Special post yesterday, if you missed it. And now, today’s matinee presentation:
It’s the dark side of the summer travel season, the kind of thing they make cheap horror movies about.
You’re in an unfamiliar town a couple hundred miles from home, and fixing to leave, and the engine in your usually trustworthy car won’t turn over for love or money.
And there you are, stranded amid strangers, praying you can find a repairman who doesn’t automatically tack 40 percent onto the bill of anyone with an out-of-state plate … and secretly, desperately hoping that the townspeople don’t turn into flesh-eating, cult-worshiping, shambling ZOMBIES at the sound of the mid-morning church bell.
OK, I may be exaggerating a little bit about that zombie business. But it’s true that being stranded a long way from home is a drag, especially on getaway day.
And that’s where my grandparents, and probably my great-grandma too, seem to have found themselves this month in 1967.
(It’s possible, based on my grandpa’s handwriting, that he got the battery replaced after returning to Stamford. You’ll notice that “Steamtown/Bellows Falls” is written in a relatively light hand, while “New Car Battery” and “Back Home” are in a different, visibly darker hand. For my purposes, I’m going to presume that the battery got replaced in Bellows Falls. Makes a better story.)
If I had to get stranded anywhere with a dead battery, the village of Bellows Falls, Vermont, sounds like a pleasant enough place. It’s perched on the Connecticut River, hard by the New Hampshire state line, about as quintessentially New England a location as Central Casting could produce. Heck, if I broke down there, I might just rent a room above the drugstore, buy a fishing license and throw in my lot with the townies.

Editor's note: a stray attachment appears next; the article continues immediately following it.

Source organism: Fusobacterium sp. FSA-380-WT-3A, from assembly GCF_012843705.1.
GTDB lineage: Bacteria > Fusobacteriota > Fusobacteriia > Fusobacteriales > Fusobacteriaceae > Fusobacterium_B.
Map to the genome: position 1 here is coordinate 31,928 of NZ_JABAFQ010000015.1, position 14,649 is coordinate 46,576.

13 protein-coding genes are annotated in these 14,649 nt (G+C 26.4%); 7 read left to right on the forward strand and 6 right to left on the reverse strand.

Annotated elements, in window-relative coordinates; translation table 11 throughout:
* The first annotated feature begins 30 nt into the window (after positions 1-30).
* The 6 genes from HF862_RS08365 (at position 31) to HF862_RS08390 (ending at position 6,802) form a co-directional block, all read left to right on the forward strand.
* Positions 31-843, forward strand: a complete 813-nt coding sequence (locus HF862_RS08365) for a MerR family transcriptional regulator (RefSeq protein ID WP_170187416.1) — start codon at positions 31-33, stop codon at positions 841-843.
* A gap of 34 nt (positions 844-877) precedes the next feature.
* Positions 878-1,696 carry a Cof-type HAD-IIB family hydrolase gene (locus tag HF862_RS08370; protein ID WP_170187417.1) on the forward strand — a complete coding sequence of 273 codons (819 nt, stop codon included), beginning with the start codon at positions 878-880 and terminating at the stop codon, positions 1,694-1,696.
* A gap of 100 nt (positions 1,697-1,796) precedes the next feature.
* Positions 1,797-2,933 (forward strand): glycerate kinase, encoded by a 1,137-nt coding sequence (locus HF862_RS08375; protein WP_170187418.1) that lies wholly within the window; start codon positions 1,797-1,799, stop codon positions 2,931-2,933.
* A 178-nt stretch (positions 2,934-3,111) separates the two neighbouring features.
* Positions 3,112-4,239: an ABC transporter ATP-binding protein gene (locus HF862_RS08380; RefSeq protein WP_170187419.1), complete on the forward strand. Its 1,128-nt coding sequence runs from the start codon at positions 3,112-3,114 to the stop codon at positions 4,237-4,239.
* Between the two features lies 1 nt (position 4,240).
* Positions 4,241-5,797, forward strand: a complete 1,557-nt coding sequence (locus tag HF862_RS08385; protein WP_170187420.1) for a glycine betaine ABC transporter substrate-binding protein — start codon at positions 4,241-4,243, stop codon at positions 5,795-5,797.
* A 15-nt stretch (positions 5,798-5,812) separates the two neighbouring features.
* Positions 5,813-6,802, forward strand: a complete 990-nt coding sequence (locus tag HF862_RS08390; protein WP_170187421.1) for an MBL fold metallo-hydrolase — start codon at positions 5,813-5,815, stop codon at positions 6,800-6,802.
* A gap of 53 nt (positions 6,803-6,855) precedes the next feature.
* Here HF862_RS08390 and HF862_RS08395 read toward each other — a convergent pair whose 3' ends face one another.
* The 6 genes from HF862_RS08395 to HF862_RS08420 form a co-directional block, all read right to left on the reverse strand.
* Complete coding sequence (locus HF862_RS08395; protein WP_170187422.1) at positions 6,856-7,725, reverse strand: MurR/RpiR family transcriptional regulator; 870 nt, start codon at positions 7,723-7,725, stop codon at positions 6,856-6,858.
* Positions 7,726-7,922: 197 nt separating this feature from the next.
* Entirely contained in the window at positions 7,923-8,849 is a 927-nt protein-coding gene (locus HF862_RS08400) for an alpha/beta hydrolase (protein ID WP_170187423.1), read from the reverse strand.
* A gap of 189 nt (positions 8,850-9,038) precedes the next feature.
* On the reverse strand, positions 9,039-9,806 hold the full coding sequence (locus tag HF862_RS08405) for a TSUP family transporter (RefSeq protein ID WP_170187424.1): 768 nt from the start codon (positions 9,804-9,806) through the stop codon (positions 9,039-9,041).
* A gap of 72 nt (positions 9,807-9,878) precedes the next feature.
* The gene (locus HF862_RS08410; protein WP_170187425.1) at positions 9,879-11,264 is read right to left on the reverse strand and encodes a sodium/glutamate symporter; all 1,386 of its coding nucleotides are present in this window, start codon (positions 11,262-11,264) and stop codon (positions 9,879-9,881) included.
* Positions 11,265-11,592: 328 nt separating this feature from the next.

(Steven Tyler of Aerosmith, with his typical gamy brio, has been known to refer to the town as “Fellows Balls.” Stay as sweet as you are, Steve.)
Perhaps, while my grandpa was waiting for his repair, one of the locals might have chatted him up about a big piece of local news. The Boston Red Sox, New England’s own Olde Towne Team, had made a Bellows Falls native their first-round pick in the January 1967 draft. The kid hadn’t yet started his pro career as of that August, but people were already predicting big things for him. They were right.
That makes things sound kind of idyllic, of course — a brief inconvenience, a friendly chat, and back on the road. The real situation might not have been so clement as simply stalling out in front of the town green. My grandparents might have had trouble somewhere outside of town and been towed in, which is never any fun.
(My mom, my brother and I had that happen twice in one road trip in the mid-’80s, when heavy rains kept causing the poorly designed distributor cap in our Plymouth Horizon to break. I can remember eating a glum dinner in some grungy fast-food outpost, wondering how long it was going to take us to get home. Lee Iacocca lost himself a customer that night, somewhere between Fairfield and Monroe counties.)
Anyway, back to 1967: My grandpa was a train buff, so it doesn’t surprise me that he would have gone to see Steamtown USA, which was then a privately held steam railroad museum in Bellows Falls. It has since been moved to Scranton, Pennsylvania, and is now operated as a National Historic Site. That’s only about an hour from my house, but I’ve not been there.
I’m also pleased to see my grandparents got good weather for their Lake Sunapee cruise on Aug. 23. As previously mentioned, they were not see-the-world types, so the Lakes Region would have constituted a pretty significant vacation for them. I hope the dead battery didn’t ruin things.
When I think about small-town America in 1967, I think of Virgil Tibbs, another stranded traveler whose primary problem was a dead body, not a dead battery. He did well enough to come back for a sequel. In contrast, I don’t know that my grandparents ever went back to Bellows Falls.
That’s about it for now. For all my readers squeezing in end-of-summer vacations over the next week or two, here’s hoping you stay shiny side up and rolling in the right direction.
Oh, and check your batteries before you go.
Next week on 5,478 Days: A jazz odyssey. (No Derek Smalls content.)